My final observation, however, has to be the number of men who died not on the battlefield, but at home, or in far-flung outposts. They may not have died in battle, but they were serving their country at the time of their death. In many cases their deaths may have been caused, or at least not helped by war-time factors – malnutrition, accidents, industrial or tropical diseases, possibly? Therefore, they deserve to be remembered for their sacrifice.

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Portsmouth’s WW2 Dead: the Army (part 3)

Officers

73 Portsmouth men died while serving as officers during the Second World War:

4 – Lieutenant-Colonel (5.48%)
12 – Major (16.44%)
31 – Captain (42.47%)
21 – Lieutenant (28.77%)
5 – 2nd Lieutenant (6.58%)

Overall, 10.83% of the Portsmouth soldiers who were killed in the Second World War were Officers.

A couple of points are interesting here. Notice also how relatively few Portsmouth officers were of a senior rank. Unlike the Navy, it seems that Army officers did not settle in Portsmouth, and also that joining the Army was not seen as a career path for young men who might choose to become officers. And out of the four Lieutenant-Colonels who came from Portsmouth, two were serving with Indian or Hong Kong based units, where commissions were not so popular.

Its intriguing how over 42% of Portsmouth officers who died were Captains. An average infantry Battalion would have had much less Captains than Lieutenants – routinely a Lieutenant would command a platoon, whereas a Captain might be the second-in-command of Company. So even though statistically there were fewer Captains than Lieutenants in the Army, is it that more Portsmouth men happened to be Captains, or that Captains were more at risk of becoming casualties?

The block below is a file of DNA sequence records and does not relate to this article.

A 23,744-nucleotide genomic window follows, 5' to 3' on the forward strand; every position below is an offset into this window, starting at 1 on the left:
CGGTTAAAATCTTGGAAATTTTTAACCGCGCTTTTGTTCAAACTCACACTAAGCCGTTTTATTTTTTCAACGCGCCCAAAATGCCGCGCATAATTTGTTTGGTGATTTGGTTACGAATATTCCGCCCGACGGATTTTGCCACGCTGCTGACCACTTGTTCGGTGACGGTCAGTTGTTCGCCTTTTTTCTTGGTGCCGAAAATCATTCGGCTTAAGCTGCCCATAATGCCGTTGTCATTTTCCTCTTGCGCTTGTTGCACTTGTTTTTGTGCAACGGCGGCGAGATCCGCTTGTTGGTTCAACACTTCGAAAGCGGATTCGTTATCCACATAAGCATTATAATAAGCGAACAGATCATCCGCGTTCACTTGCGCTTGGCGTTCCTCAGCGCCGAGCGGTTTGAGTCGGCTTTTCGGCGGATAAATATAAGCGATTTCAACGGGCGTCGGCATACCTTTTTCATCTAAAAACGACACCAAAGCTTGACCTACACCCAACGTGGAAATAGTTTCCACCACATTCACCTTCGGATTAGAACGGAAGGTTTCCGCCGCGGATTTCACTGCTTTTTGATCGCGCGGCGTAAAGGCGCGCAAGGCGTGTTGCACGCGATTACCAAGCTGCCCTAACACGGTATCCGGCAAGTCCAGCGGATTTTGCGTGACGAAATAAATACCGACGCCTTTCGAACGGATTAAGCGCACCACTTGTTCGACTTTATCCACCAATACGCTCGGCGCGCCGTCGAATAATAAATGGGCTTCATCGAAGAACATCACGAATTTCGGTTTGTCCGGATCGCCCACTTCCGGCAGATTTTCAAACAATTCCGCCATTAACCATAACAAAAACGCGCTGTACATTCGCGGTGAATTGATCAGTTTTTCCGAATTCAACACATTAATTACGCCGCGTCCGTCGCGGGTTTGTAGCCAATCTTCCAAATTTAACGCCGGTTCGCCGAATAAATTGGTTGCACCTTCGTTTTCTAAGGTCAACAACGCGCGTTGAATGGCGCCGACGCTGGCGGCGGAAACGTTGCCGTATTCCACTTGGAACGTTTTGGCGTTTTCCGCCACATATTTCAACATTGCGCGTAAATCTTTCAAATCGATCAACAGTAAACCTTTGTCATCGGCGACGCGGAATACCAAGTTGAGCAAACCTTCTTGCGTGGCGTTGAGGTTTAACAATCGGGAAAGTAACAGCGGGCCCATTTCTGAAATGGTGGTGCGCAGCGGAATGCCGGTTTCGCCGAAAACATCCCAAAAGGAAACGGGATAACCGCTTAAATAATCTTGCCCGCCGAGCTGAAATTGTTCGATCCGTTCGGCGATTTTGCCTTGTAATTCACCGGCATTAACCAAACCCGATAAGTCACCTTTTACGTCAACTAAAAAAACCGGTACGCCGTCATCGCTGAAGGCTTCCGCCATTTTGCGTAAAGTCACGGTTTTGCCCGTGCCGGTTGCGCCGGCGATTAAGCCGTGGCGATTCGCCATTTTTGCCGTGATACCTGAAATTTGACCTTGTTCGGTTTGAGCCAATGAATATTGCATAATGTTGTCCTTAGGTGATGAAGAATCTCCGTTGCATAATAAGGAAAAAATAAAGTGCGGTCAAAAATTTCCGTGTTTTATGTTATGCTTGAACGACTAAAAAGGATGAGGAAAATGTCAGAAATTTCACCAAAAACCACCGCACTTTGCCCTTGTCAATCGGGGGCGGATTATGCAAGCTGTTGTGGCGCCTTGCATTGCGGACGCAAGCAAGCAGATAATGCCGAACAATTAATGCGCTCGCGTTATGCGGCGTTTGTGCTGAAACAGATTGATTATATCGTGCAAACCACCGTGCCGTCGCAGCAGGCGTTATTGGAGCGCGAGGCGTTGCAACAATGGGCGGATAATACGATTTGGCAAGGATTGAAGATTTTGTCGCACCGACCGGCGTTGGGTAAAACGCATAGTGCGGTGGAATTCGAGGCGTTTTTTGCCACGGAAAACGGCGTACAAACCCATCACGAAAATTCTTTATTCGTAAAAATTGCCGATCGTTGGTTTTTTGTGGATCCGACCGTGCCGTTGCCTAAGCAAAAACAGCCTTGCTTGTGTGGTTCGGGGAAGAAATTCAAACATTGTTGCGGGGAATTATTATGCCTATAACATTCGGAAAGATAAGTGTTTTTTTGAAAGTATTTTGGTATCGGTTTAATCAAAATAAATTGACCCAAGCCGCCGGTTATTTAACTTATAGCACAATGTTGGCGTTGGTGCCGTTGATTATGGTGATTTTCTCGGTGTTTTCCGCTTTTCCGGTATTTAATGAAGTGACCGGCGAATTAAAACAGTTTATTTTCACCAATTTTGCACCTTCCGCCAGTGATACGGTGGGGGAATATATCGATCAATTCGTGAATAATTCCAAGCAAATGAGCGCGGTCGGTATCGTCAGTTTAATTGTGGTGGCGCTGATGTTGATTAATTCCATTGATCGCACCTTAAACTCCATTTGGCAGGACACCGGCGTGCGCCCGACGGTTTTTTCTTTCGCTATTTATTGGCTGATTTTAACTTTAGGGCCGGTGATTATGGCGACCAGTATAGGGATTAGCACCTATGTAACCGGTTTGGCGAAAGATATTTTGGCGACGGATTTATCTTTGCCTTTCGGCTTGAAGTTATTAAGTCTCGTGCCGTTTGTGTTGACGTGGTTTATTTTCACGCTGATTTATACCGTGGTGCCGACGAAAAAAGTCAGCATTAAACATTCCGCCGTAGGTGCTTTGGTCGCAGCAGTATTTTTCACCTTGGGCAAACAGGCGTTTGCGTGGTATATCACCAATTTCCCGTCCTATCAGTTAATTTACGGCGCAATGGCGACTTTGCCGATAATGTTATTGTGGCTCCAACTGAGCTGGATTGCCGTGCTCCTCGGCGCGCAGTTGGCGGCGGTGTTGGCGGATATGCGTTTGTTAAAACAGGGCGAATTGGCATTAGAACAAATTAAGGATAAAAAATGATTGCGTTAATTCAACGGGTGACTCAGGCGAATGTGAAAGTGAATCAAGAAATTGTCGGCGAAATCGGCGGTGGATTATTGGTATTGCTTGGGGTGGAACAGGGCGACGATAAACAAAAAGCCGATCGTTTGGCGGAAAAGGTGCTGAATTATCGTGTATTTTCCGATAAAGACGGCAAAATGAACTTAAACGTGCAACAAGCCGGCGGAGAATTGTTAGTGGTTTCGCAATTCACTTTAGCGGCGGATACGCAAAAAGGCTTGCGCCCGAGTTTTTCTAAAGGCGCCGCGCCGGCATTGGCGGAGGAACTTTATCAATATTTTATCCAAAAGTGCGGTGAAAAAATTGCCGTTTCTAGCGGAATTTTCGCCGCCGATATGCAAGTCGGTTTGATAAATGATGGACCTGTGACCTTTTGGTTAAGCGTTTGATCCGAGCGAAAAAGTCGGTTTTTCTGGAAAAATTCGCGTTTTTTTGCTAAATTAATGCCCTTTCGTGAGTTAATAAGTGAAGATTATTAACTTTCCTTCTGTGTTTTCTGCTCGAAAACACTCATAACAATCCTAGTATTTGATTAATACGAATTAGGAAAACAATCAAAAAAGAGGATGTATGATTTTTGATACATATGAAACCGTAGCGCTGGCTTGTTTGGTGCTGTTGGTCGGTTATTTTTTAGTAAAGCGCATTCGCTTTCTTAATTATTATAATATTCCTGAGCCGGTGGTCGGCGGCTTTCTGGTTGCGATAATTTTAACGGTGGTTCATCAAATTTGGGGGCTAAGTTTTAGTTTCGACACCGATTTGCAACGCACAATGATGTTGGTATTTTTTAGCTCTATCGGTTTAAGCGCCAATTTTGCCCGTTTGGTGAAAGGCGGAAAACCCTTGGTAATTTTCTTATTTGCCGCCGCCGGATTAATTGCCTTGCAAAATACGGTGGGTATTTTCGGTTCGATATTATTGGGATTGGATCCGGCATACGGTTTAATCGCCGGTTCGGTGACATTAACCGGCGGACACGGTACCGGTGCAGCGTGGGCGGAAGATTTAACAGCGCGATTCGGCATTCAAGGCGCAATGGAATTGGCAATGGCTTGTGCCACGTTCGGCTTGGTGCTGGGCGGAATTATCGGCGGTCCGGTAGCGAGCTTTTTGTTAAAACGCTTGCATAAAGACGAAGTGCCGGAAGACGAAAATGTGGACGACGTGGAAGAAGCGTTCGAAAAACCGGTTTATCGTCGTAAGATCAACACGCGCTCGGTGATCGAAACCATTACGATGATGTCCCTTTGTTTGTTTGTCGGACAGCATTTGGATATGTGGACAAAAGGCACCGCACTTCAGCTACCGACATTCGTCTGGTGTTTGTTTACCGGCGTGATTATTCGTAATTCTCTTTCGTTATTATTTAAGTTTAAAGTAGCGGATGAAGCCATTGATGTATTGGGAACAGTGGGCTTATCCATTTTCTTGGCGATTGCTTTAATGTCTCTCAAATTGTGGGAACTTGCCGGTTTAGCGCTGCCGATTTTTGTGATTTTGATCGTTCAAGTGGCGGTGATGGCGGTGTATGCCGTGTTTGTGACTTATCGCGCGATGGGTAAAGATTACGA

Other Ranks

601 men from Portsmouth died serving as other ranks in the Army between 1939 and 1947:

3 – Warrant Officer I (0.5%)
5 – Warrant Officer II (0.83%)
11 – Staff Sergeant (1.83%)
51 – Sergeant (8.49%)
90 – Corporal (14.98%)
48 – Lance Corporal (7.98%)
393 – Private (65.39%)

(ranks also include their equiavalents, ie Private includes Gunners, Sappers etc.)

89.73% of Portsmouth soldiers in the Second World War were serving in the ranks – overwhelmingly more than the equivalent figure in the Royal Navy. It is also noticeable how few soldiers were of senior rank – only 1.3% were Warrant Officers, for example. Many more Portsmouth seamen rose to higher rank in their service. Would, perhaps, there be more senior NCO’s in a town such as Aldershot, where long-serving soldiers were bound to live?

That such a high proportion of soldiers who were killed were serving as Privates is interesting. Certainly, it seems that the majority of Portsmouth soldiers called up to the Army during the war were young men, recruited to add to the numbers of the vastly expanding Army. The pre-war regulars, on the other hand, formed a cadre for promotion to NCO rank.

Did a soldier’s rank affect the likelihood of him becoming a casualty? Unlike in the Navy, where if a ship was sunk all ranks were at equal risk, different ranks had different duties and positions on the battlefield. Inevitably Privates were more likely to be at the sharp end. But conversely, officers and NCO’s often became casualties when they went foward to try and drive attacks on. They were also conspicuous targets for snipers.